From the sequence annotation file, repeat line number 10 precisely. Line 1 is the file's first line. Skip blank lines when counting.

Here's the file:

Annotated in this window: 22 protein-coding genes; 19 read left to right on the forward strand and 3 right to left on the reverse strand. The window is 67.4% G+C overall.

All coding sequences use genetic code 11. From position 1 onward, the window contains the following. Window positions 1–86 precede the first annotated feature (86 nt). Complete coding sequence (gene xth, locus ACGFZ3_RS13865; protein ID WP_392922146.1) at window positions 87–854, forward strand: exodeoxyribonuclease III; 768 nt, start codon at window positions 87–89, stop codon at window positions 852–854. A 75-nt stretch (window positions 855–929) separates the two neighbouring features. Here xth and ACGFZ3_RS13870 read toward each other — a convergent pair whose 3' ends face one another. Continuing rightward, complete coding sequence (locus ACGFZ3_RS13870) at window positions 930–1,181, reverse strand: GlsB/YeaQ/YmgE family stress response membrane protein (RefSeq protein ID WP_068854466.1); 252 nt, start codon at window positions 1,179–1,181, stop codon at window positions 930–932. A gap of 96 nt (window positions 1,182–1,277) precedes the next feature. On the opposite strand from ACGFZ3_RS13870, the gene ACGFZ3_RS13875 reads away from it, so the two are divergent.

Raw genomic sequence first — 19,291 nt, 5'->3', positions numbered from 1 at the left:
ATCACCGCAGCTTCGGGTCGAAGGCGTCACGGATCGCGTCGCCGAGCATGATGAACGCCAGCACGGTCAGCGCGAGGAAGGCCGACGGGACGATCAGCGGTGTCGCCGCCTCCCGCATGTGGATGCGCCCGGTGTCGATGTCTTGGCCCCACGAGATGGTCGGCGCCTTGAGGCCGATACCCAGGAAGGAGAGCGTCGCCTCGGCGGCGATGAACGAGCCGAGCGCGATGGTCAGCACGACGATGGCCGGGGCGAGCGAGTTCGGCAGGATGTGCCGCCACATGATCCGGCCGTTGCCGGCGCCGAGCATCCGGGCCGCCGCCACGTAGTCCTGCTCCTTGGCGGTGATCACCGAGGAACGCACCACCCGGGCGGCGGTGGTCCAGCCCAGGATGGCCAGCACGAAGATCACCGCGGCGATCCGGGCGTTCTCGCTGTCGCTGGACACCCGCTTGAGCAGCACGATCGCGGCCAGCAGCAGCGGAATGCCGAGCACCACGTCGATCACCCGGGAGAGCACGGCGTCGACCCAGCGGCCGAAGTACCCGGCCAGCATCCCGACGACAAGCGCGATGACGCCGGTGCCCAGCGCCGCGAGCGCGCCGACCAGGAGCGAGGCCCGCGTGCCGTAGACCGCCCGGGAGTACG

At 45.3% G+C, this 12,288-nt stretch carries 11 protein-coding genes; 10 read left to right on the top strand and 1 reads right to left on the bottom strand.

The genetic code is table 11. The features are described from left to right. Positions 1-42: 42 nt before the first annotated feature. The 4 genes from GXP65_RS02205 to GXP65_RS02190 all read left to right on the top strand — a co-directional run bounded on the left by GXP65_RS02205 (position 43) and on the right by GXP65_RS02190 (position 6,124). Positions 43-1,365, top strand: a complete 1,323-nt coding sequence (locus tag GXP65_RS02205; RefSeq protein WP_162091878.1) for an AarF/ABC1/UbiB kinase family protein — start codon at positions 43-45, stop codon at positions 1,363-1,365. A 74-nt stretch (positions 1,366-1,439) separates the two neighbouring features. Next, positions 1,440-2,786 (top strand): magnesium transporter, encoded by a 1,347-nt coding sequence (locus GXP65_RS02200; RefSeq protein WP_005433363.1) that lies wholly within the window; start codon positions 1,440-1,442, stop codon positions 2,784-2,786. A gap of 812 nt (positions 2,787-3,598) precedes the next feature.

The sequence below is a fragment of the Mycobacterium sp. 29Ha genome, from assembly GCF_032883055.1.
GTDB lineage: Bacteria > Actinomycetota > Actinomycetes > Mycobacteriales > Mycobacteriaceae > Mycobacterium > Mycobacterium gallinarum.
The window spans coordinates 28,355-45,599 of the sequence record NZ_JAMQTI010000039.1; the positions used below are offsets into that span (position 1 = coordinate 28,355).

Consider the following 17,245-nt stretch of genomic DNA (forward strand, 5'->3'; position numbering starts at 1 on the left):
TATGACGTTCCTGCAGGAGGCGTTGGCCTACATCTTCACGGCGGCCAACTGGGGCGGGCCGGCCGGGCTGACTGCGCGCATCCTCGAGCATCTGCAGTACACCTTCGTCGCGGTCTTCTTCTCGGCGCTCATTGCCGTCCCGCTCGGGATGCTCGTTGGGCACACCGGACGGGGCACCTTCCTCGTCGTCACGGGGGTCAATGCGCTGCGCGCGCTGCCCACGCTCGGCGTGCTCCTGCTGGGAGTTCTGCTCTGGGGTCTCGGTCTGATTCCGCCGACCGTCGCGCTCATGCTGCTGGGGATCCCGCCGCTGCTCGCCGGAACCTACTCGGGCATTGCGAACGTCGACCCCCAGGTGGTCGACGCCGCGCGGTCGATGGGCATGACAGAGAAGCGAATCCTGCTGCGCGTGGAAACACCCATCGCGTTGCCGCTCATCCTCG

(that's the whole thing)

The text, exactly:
Consider the following 17,245-nt stretch of genomic DNA (forward strand, 5'->3'; position numbering starts at 1 on the left):